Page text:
Dr. James Hubbard, of Colorado Springs, Colo., is a family practitioner and publisher of MyFamilyDoctorMag.com, a website written by health care providers. He recently started the blog "The Survival Doctor," offering advice for times when medical aid is unavailable.
FAQs about COPD
Health, Home & Family
https://americanprofile.com/articles/faqs-about-copd/By James Hubbard on November 10, 2011
My patients usually call it emphysema. Every time smokers get a chest X-ray, they ask about it. And well they should. COPD is the third leading cause of death in the United States. So if the chest X-ray is normal, are you in the clear? Or if you're diagnosed, then what? Here, I answer some of the questions I hear most.
Q: What is COPD?
Chronic obstructive pulmonary disease is a lung disease with two major subtypes, emphysema and chronic bronchitis. Many people have a mixture of the two.
Q: How does it affect the lungs?
The lungs consist of airways that end in millions of sacs. The sac walls are so thin that oxygen can move through them into nearby blood vessels, and carbon dioxide can move from the blood vessels into the sacs to be blown out of the lungs.
Emphysema destroys some of the sac walls. Several sacs become one larger one. There's less surface area for air exchanges to take place, so your body gets less oxygen.
Emphysema also makes the sacs less elastic so they can't get rid of the carbon dioxide and replace it with fresh oxygen. Think of filling a paper bag and a balloon with air. Open both, and air in the balloon comes out faster and more completely, ready to be filled with refreshed air.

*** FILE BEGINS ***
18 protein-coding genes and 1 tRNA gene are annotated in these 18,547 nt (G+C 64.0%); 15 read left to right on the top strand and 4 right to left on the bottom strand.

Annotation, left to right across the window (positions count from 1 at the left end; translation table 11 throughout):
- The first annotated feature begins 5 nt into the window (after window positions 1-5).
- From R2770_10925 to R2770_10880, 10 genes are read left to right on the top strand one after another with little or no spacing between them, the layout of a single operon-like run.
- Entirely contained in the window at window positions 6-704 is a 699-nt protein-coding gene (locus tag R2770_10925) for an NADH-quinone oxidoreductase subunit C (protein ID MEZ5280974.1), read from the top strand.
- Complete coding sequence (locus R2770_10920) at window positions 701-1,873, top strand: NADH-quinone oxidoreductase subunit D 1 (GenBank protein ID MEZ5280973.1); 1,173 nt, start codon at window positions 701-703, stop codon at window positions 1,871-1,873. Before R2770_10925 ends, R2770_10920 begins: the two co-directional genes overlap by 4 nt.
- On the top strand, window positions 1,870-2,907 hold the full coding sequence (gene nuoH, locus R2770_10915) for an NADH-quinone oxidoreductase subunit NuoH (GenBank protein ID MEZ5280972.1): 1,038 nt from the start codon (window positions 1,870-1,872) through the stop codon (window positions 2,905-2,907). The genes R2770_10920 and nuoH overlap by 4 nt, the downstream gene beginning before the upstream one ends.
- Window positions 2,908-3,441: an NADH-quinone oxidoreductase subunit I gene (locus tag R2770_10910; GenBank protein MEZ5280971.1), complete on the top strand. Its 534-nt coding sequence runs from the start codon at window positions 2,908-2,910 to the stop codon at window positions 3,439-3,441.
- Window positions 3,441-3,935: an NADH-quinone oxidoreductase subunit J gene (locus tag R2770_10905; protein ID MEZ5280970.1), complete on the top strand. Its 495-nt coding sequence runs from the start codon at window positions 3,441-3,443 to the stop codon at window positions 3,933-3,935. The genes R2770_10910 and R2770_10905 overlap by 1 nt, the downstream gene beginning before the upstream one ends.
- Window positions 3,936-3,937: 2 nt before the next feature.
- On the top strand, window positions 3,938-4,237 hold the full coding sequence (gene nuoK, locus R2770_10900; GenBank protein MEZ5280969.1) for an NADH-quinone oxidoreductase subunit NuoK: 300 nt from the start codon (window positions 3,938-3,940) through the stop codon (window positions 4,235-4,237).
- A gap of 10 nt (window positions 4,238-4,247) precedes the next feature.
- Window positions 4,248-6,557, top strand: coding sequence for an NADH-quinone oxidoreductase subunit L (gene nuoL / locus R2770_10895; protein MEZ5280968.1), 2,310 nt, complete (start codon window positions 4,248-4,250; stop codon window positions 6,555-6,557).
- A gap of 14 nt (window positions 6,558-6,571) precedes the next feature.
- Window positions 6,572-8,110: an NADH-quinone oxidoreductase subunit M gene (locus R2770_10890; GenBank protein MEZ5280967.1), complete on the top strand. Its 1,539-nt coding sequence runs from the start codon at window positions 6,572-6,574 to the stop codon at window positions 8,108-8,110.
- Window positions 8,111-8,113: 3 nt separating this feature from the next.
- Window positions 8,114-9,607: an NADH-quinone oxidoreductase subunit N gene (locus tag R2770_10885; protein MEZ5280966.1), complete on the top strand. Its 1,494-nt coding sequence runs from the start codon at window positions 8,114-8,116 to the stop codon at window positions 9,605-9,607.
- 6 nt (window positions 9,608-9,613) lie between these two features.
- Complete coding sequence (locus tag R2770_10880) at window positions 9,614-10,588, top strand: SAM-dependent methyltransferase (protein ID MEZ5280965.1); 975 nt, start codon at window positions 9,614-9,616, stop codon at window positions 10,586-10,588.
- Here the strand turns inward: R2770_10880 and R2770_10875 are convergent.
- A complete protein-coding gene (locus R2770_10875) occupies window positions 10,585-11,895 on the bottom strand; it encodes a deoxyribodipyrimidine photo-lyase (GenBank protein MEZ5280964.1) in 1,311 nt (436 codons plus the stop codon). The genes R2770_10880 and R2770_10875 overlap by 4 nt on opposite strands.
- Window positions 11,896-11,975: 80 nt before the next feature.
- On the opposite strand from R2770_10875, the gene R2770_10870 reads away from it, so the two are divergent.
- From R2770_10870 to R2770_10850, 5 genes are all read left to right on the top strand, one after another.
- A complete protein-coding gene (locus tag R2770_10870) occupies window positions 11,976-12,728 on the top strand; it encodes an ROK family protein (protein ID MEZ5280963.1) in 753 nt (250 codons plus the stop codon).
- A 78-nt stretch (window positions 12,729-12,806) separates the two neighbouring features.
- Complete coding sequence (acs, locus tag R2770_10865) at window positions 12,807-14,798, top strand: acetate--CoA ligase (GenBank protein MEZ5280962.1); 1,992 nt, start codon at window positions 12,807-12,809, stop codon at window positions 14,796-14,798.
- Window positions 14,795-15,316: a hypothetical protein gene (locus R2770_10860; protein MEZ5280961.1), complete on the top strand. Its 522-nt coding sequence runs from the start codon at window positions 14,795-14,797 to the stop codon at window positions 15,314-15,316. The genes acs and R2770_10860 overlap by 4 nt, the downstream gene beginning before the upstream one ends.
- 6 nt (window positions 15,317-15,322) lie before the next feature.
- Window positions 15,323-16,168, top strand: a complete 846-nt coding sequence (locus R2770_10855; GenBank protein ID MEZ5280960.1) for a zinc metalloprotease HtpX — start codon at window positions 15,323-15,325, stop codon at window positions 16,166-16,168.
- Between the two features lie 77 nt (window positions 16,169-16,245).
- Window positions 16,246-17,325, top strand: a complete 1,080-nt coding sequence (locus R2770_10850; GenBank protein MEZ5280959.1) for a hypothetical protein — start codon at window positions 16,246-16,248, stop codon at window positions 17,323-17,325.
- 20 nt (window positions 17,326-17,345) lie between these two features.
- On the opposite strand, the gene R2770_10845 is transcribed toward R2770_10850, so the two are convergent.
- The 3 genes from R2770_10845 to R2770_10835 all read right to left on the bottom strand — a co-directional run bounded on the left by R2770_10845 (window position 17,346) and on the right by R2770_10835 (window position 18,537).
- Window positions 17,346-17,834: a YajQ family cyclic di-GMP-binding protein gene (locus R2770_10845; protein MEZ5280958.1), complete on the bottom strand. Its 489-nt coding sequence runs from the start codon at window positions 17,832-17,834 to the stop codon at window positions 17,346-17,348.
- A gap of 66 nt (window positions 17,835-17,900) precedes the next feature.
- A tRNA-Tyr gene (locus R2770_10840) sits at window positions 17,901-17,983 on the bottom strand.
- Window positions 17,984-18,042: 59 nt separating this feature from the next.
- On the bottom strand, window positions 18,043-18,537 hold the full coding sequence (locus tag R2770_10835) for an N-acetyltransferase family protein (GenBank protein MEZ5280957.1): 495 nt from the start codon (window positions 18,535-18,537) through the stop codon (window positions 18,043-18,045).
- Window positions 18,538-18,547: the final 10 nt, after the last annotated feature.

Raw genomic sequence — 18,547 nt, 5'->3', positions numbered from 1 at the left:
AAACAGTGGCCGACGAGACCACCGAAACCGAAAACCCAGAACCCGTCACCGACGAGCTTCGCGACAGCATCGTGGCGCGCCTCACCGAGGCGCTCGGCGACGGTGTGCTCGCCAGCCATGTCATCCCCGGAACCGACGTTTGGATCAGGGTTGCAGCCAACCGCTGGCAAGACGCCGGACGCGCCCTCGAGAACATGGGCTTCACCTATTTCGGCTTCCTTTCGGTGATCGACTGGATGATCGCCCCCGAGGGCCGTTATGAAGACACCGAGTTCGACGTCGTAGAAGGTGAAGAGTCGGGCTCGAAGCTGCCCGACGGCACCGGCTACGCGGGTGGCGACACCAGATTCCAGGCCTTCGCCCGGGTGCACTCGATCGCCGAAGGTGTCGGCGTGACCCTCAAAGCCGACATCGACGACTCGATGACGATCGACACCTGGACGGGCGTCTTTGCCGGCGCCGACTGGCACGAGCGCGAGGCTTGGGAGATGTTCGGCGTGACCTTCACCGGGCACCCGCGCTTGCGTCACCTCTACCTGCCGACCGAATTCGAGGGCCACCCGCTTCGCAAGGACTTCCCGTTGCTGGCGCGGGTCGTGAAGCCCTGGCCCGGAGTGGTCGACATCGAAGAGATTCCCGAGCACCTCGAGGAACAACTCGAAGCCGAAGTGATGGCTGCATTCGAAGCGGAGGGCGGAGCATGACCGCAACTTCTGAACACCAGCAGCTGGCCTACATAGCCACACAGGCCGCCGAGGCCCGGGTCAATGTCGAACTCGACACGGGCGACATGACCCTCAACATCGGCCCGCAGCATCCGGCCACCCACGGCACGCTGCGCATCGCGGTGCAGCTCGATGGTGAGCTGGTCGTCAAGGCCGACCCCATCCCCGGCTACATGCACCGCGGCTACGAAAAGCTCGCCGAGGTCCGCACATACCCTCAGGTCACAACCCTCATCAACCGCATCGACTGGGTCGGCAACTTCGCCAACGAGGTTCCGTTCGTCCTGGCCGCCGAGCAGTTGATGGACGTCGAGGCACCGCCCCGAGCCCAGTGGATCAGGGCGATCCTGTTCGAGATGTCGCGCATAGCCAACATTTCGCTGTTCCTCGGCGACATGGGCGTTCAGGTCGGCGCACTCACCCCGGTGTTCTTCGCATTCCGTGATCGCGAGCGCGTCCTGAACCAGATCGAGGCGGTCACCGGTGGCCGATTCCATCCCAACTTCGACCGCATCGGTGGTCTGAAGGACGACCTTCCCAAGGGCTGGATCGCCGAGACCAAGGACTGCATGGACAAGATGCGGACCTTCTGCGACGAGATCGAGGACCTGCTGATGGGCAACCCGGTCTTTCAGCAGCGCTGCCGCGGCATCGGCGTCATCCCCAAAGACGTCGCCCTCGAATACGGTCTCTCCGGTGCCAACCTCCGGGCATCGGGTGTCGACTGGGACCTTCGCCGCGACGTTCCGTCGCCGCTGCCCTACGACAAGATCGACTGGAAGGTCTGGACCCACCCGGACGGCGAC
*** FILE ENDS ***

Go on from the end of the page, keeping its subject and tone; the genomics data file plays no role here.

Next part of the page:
Chronic bronchitis inflames the larger airways. The walls swell and produce more mucous, making the openings smaller so it's harder for air to flow.
Q: What are some warning signs I may be developing COPD?
Any cough that won't go away. Becoming increasingly short of breath during physical activities. Frequent episodes of acute bronchitis or lung infections. Staying ill longer. Most people who get COPD are over 40 years old.
Q: I smoke, but so far my chest X-ray looks fine. I don't have COPD, right?
A pulmonary function test is much better for diagnosing COPD. Also called spirometry, the test measures how much air you've blown through a tube and how fast you've blown it. If you have COPD, your lungs hold more air (stale and carbon-dioxide filled), and you blow it out slower due to the loss of elasticity and the clogged airways.
Q: If I stop smoking, will it go away?
No, but stopping smoking can slow future damage significantly.
Q: So if I don't smoke, I won't get it?
About 80 percent of sufferers get COPD from smoking. About 1 percent lack an enzyme, which puts them at high risk. Then there's secondhand smoke, smog and exposure to toxic fumes at work or from a hobby.
Q: What can I do if I'm diagnosed?
Prescription medicines can decrease the inflammation and mucous buildup. Stay current on your flu and pneumonia vaccines. Your doctor or respiratory therapist can recommend breathing exercises to help your lungs work as efficiently as possible.
Q: Yes, but what can I do?
Avoid secondhand smoke. Avoid toxic fumes. Stay inside on bad pollution days. Exercise-under medical supervision. Exercise builds the muscles you use for breathing and trains your heart to help get oxygen to the needed places. Avoid crowds during flu season.
Your body works harder with COPD. You use more energy. Eat a nutritious diet so the rest of your body functions at full capacity.
Found in: Health, Home & Family